U.S. online lender Kabbage will partner with Scotiabank to offer small business loans to the bank’s existing customers. Starting in July 2016, Scotiabank’s customers—in Canada and Mexico—will be able to apply for business loans of up to $100,000 using Kabbage’s technology-driven platform. The bank plans to expand the service to all Canadians by 2017. It also hopes to launch in Colombia, Chile and Peru soon after.
Kabbage helps banks by providing them with valuable lending data. Its technology uses data analytics to determine a borrower’s creditworthiness almost instantly. This removes the need for unnecessary paperwork and delays.
Last Week in Digital Health
Not to be left behind, the digital health space also saw some exciting developments last week. Here are the top three updates from health tech, especially curated for digital health entrepreneurs:
1. IBM Watson Health Advances Medical Imaging Collaborative
Last week, the digital health industry buzzed with tech giant IBM’s announcement that it had recruited 16 healthcare entities to form a new Watson Health medical imaging collaborative.
This global collaborative of medical centers, radiology labs and other healthcare institutes aims to advance cognitive imaging in a wide range of healthcare segments, from eye care to the treatment of brain diseases.
The founding members of the collaborative include Agfa HealthCare, Anne Arundel Medical Center, Baptist Health South Florida, Eastern Virginia Medical School, Radiology Associates of South Florida, Sheridan Healthcare, UC San Diego Health and Merge Healthcare.
The group plans to use Watson to analyze previously “invisible” imaging data, found in radiology and pathology reports and other unstructured data sources.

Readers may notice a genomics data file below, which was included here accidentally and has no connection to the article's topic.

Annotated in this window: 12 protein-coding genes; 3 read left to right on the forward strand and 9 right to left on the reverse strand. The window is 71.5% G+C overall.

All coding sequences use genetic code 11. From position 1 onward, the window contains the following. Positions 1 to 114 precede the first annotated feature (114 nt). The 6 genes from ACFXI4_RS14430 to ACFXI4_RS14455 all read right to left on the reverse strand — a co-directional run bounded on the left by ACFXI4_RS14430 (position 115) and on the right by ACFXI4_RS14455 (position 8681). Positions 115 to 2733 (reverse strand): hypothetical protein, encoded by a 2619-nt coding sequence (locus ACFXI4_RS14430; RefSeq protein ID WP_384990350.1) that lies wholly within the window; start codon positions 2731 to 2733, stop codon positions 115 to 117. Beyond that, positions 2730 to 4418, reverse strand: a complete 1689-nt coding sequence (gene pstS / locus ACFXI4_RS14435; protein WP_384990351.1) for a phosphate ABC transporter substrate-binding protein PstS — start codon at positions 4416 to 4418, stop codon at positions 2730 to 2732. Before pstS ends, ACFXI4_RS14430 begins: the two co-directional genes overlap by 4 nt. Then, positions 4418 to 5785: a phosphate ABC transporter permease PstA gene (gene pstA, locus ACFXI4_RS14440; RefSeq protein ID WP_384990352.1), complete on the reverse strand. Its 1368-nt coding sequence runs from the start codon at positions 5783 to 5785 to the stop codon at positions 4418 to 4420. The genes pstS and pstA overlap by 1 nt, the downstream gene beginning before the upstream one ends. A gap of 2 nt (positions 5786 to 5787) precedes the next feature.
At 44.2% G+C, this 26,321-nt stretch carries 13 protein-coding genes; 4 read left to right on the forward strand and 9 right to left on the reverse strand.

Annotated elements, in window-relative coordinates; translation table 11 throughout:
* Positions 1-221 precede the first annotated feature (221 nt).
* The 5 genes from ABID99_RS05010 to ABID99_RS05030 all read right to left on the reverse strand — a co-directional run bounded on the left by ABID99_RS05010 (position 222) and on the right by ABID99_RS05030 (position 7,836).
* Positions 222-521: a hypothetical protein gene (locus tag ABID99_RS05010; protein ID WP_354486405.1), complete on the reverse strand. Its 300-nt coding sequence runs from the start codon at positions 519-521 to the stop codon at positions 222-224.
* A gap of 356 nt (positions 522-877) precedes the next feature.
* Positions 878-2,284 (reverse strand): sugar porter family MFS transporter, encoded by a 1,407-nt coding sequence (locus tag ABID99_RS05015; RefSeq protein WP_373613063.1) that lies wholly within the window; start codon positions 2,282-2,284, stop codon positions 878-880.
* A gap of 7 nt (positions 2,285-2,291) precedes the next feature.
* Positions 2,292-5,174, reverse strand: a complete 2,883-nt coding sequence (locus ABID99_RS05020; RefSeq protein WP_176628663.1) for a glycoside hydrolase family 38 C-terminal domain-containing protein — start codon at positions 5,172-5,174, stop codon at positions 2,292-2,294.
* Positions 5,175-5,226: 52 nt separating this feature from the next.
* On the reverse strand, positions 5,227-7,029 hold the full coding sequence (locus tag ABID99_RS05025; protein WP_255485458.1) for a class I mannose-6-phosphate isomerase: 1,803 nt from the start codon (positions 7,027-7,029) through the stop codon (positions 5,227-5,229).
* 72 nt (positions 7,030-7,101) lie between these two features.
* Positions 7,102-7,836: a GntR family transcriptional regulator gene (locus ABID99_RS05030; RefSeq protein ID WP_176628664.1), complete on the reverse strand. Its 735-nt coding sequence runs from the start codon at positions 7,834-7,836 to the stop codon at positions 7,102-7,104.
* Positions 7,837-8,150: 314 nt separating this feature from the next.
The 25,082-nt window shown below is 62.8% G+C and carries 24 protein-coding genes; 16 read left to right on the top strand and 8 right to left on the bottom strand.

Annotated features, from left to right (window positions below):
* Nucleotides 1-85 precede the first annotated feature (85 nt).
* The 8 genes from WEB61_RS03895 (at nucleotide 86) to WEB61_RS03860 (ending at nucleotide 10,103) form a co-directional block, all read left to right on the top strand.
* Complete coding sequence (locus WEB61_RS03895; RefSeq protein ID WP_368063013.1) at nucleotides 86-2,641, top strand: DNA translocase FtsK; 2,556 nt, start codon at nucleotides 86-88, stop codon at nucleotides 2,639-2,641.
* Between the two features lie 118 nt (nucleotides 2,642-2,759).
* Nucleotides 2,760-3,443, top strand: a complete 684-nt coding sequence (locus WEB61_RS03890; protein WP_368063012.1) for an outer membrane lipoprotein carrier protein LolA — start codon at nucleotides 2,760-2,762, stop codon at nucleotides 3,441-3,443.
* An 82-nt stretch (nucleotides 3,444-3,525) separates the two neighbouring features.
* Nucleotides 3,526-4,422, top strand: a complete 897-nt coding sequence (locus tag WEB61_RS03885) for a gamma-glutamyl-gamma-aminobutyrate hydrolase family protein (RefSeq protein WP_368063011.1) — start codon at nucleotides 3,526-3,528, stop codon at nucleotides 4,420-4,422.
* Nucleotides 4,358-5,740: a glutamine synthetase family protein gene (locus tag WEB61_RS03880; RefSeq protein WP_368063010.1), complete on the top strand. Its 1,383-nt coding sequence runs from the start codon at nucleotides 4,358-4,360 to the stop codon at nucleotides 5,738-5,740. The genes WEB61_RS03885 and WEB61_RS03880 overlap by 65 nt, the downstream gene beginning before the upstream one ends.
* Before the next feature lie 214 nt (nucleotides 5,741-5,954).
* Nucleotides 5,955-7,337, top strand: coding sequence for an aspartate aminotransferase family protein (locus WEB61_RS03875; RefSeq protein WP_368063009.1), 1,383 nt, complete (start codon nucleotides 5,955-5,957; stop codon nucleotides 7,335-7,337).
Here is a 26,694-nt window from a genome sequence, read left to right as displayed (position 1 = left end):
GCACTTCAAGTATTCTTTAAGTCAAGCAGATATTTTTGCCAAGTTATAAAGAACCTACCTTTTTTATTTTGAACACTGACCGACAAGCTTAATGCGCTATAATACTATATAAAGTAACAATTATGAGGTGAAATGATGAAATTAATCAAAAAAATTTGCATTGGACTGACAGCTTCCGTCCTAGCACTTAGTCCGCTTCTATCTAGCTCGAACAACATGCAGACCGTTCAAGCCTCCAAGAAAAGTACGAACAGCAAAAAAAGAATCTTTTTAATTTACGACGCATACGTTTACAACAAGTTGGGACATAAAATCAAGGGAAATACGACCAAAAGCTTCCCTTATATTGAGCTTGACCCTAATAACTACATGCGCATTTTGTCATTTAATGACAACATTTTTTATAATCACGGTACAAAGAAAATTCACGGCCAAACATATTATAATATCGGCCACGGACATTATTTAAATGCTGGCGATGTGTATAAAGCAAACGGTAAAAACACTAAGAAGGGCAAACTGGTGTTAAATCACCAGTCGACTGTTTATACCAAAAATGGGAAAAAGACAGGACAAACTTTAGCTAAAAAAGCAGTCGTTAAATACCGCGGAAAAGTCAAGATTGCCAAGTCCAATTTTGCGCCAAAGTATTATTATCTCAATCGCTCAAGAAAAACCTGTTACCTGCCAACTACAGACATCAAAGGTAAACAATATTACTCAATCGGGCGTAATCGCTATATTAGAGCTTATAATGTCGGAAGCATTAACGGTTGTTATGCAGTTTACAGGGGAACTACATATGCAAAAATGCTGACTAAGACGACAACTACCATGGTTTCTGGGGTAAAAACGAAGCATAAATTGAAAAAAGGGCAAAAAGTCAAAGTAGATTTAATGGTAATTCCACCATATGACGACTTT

“There is strong potential for systems like Watson to help to make radiologists more productive, diagnoses more accurate, decisions more sound and costs more manageable,” says Nadim Michel Daher, a medical imaging and informatics analyst for Frost & Sullivan. “This is the type of collaborative initiative needed to produce the real-world evidence and examples to advance the field of medical imaging, and address patient care needs across large and growing disease states,” he adds.
In its announcement last Wednesday, IBM cited a study suggesting that the U.S. wastes more than $1 trillion in inadequate, unnecessary, uncoordinated and inefficient health care. Technologies like Watson can play a big role in turning such numbers around.
2. Iggbo Scores $13 Million to Scale On-Demand Blood Draws
Last week, health tech startup Iggbo raised $13 million in a Series A funding round led by Heritage Group. Prior to this investment, this Virginia-based company had already raised $6 million across various seed rounds.